The Government's interpretation runs contrary to the plain language of the statute. Congress's grant of authority was clear, and the plain meaning of the statute undermines the Government's argument. Thus, I am unpersuaded by both of the Government's theories of liability for Court Four. The Government does not point to, and I cannot identify, a specific order or decree of the court directed at Defendant that Defendant has violated, and thus I cannot agree that the Superseding Indictment adequately alleges that Defendant substantively violated the contempt statute. Furthermore, I am similarly unpersuaded by the Government's aiding and abetting theory, which is precluded by the pretrial release statute. Accordingly, I grant Defendant's motion to dismiss Count Four.
5. Defendant's Alternative Request for a Bill of Particulars To Clarify the "Vague Allegations" in Counts One, Three, and Four
Defendant argues that, should the court not dismiss the counts in the Superseding Indictment, that it direct the Government to provide Bronson with a bill of particulars to clarify the "vague allegations" in Counts One, Three and Four. The Government opposes this request. First, as the court has dismissed Count Four, the request for a bill of particulars is denied as moot. Furthermore, I deny Defendant's motion for a bill of particulars on Counts One and Three. Defendant cites to United States v. Barnes, 158 F.3d 662, 666 (2d Cir. 1998), for the proposition that "a bill of particular or other adequate disclosure is appropriate where a conspiracy count covers a complex series of events over a number of years, but provides only the bare bones of the charge." (Def. Br. at 26.)
With regard to Count One, Defendant seeks a bill of particulars identifying "(1) the particular individuals referenced in Count One as 'witnesses,' 'an individual,' and 'various individuals,' (2) the particular acts of 'obstructing justice,' 'tampering with witnesses,' 'bribing and attempting to bribe witnesses,' 'potential retaliation,' and 'implied threats of physical violence' alleged in Count One, and (3) how 'Bronson used his role as an attorney to, among other things, help members of LCN.'" (Id. at 30 (citations omitted).) Defendant argues that the Superseding Indictment "impermissibly places upon Mr. Bronson the burden of preparing to defend anything and everything he did as a lawyer between March 1, 1999 and July 1, 2005" and is so "impermissibly vague that [it appears] to encompass . . . legitimate aspects of the attorney-client relationship." (Id. at 29, 32.)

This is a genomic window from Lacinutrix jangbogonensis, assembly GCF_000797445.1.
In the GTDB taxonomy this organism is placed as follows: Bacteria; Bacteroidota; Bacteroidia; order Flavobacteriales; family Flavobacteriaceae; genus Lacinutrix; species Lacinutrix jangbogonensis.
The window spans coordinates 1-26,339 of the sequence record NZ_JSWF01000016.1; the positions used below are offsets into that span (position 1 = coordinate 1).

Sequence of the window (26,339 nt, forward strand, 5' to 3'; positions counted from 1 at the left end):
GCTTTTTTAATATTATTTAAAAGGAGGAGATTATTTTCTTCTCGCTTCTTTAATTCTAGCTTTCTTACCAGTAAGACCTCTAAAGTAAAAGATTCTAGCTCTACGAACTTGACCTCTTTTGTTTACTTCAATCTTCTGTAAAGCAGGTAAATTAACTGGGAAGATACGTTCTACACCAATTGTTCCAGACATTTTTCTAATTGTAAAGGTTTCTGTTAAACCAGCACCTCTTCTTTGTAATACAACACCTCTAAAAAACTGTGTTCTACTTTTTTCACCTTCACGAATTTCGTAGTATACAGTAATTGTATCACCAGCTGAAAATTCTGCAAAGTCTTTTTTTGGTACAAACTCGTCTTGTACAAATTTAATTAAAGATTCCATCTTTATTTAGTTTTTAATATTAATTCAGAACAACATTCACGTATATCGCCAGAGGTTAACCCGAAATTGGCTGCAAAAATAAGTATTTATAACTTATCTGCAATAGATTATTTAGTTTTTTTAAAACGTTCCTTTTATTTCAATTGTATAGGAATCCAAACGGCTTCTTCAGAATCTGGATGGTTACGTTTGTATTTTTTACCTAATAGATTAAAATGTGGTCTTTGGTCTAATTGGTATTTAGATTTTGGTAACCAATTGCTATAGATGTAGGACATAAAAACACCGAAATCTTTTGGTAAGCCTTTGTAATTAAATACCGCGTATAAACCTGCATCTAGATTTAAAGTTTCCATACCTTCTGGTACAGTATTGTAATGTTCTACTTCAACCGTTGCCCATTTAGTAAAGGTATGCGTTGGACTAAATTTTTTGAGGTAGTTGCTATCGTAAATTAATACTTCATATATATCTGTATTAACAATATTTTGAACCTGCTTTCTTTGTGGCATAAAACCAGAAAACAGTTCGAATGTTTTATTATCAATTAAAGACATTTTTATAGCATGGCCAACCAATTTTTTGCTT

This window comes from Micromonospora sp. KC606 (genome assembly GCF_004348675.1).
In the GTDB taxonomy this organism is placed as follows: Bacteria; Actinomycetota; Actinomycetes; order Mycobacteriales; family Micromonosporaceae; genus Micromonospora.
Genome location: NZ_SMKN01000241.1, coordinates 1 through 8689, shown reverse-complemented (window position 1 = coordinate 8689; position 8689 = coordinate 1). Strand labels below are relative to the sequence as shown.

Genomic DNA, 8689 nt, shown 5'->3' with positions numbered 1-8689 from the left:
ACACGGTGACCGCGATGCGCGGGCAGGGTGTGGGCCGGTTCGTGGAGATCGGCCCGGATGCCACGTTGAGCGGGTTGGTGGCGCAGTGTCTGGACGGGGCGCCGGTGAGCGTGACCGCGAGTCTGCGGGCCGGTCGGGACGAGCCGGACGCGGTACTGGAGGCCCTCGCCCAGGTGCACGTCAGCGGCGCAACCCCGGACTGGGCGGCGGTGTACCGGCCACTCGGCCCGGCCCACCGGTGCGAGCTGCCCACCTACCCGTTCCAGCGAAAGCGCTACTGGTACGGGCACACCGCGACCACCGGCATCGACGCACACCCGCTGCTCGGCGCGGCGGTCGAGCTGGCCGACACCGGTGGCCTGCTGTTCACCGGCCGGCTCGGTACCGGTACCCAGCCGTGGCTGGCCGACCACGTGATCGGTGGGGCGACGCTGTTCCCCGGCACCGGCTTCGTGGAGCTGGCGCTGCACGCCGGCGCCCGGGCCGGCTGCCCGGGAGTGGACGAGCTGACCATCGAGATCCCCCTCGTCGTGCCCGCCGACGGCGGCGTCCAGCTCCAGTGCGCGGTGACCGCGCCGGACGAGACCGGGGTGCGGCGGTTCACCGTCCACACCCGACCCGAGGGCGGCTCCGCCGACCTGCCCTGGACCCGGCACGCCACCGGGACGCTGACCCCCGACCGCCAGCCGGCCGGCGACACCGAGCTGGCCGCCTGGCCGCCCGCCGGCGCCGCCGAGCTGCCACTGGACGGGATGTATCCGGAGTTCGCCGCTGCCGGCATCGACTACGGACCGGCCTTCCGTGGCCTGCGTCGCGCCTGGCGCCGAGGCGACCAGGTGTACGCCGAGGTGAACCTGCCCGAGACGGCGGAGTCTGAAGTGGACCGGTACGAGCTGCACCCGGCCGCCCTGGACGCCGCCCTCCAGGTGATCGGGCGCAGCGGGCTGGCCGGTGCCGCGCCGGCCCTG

For Count Three, Defendant seeks a bill of particulars giving specifics regarding the financial transactions that are at issue, the alleged co-conspirators, and where the conduct took place other than the general statement of "in the Eastern District of New York and elsewhere." (Def. Br. at 35.) Defendant argues that "if Mr. Bronson wanted to show as part of his defense that the transactions had a legitimate business purpose or that he did not know the proceeds were from unlawful activity, he will have to prepare to defend every financial transaction he was connected to, in any way, between July 2001 and January 2003, lest he guesses wrongly as [to] the transaction at issue." (Id.)
The Government, in its response, notes that additional details are necessary only where the indictment is too vague to inform the defendant of the nature of the charges, avoid unfair surprise, and allay double jeopardy concerns. (Govt. Response at 27.) The Government argues in reply that (1) the other information disclosed by the Government sufficiently apprises Bronson of the charges, (2) the Government is not required to disclose the identities of unnamed persons in the Indictment, and (3) Bronson is not entitled to any additional particulars concerning location. (Def. Br. at 27-36.)
A bill of particulars is warranted "where the charges of the indictment are so general that they do not advise the defendant of the specific acts of which he is accused." United States v. Walsh, 194 F.3d 37, 47 (2d Cir. 1999). I previously held in United States v. Urso, 369 F. Supp. 2d 254, 272-73 (E.D.N.Y. 2005) (Garaufis, J.), that defendants are generally "not entitled to receive details of the government's conspiracy allegations in a bill of particulars," and "details regarding the date on which the conspiracy was formed, or when each participant entered into the conspiracy need not be revealed before trial." As a general rule, a defendant is not entitled to receive details of the Government's conspiracy allegations in a bill of particulars. United States v. Feola, 651 F. Supp. 1068, 1132 (S.D.N.Y. 1987), aff'd, 875 F.2d 857 (2d Cir. 1989), cert. denied, 493 U.S. 834 (1989). More specifically, details regarding the date on which the conspiracy was formed, or when each participant entered into the conspiracy need not be revealed before trial. United States v. Persico, 621 F. Supp. 842, 868 (S.D.N.Y. 1985). Furthermore, I have ruled in the past that: